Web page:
Featured Artist De’Ago Hidalgo | Jersey City, NJ @deagoart
My own work is deeply steeped in the European classical tradition, drawing much more inspiration in terms of form, lighting, composition, and atmosphere from the Renaissance and Baroque era than it draws from any contemporary art movement. It is completely figurative, with no abstraction, though with human figures that are slightly caricatured. My individual voice as an artist is opting for a more “conservative backlash” against the contemporary art scene and separates itself from the more sleek, stylized, graphic design look of contemporary artists. The figures lack the mass amounts of chiseled detail that are hallmarks of European Renaissance painting and sculpture, but instead exist as smooth, rubbery figures sitting in a Baroque inspired environment.
I briefly attended the Cleveland Institute of Art (1992-1993) but found hanging out at the Euclid Tavern and the Cleveland Museum of Art much more educational.
Music And Art have been a constant force in moving my life forward. Although the past is a constant reminder of promises forgotten. I now make good on the little lies that get me through the night. The reinventing of the dream-self on every new morning. The doorway between the conscious self and the subconscious ideal has been left open. What remains of the journey lies in paint. My Style is subjective to the viewers preconceptions. I am a figure artist. The rest is up for interpretation.
The artistic influences on my paintings are quite varied. I am most influenced by the Symbolist. Which turned into the modern Illustration movement. Everyone from Klimt to Schiele from Bacon and Auerbach to Frazetta and Giger. All my idols are dead. It is my time to start a new generation of dreamers.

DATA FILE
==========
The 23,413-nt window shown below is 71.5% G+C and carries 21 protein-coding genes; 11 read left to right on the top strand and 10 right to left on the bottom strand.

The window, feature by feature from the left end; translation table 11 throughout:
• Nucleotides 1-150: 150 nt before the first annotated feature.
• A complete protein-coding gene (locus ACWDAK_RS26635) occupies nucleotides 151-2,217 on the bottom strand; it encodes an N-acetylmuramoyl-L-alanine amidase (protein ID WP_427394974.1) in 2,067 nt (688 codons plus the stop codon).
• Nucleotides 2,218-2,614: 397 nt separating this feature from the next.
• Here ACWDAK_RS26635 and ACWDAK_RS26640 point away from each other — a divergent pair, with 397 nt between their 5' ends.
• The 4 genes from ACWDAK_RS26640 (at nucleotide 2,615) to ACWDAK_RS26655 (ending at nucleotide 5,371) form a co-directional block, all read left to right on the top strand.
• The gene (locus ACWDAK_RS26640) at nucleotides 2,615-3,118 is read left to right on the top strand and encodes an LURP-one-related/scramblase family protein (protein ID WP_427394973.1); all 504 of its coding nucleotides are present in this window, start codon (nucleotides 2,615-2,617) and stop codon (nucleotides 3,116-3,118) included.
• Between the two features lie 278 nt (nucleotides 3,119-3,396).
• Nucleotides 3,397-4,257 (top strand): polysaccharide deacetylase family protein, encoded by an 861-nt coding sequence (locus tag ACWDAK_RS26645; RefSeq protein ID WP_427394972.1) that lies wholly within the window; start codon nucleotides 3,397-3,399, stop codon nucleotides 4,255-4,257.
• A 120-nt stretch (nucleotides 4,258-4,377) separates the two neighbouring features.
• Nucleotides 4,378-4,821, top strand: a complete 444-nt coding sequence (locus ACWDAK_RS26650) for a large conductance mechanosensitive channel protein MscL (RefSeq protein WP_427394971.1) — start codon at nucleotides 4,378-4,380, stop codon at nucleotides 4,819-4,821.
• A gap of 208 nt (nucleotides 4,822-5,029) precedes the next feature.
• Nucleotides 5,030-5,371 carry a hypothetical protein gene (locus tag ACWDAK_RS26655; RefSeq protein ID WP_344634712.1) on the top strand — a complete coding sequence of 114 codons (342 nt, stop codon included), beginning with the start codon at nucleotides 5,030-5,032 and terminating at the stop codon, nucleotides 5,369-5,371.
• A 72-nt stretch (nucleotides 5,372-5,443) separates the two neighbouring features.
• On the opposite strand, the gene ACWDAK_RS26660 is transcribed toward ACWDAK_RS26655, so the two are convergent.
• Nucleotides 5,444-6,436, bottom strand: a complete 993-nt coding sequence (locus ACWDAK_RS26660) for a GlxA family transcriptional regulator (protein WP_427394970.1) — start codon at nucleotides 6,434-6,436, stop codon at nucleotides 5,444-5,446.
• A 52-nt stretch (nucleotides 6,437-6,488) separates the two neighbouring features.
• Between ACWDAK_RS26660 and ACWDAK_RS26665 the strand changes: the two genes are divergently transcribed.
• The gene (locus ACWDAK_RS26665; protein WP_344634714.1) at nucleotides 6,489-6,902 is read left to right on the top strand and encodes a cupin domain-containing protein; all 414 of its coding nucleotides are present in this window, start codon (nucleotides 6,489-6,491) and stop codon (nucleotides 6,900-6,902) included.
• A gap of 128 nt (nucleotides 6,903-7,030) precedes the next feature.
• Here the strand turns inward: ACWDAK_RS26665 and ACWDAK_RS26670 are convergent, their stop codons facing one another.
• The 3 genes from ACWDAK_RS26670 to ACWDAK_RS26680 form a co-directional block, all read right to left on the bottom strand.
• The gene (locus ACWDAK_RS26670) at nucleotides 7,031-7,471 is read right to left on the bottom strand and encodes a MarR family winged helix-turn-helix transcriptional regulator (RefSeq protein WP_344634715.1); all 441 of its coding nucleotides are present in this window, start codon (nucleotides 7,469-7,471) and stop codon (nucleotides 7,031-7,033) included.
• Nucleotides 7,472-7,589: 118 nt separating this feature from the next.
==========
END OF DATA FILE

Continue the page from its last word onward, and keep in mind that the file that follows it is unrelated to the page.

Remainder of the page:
All my work is for sale. I am sick of being a slave to my alarm clock
I’m a self-taught artist and have been drawing and painting for nearly 40 years. I’m interested in the process that creates a painting. Though it involves imagination, this process is affected by chance, so that when I begin a picture I have only a half-formed image of what the finished painting will look like. The completed piece only slightly resembles the image that I had in mind when I began it. I think of this as improvisation. Over the years that I’ve been painting, I’ve learned to trust the brush and the materials – to let them take the lead – and not think too much about how it will end up.
I don’t know beforehand how a picture will turn out, and this is part of what makes painting interesting.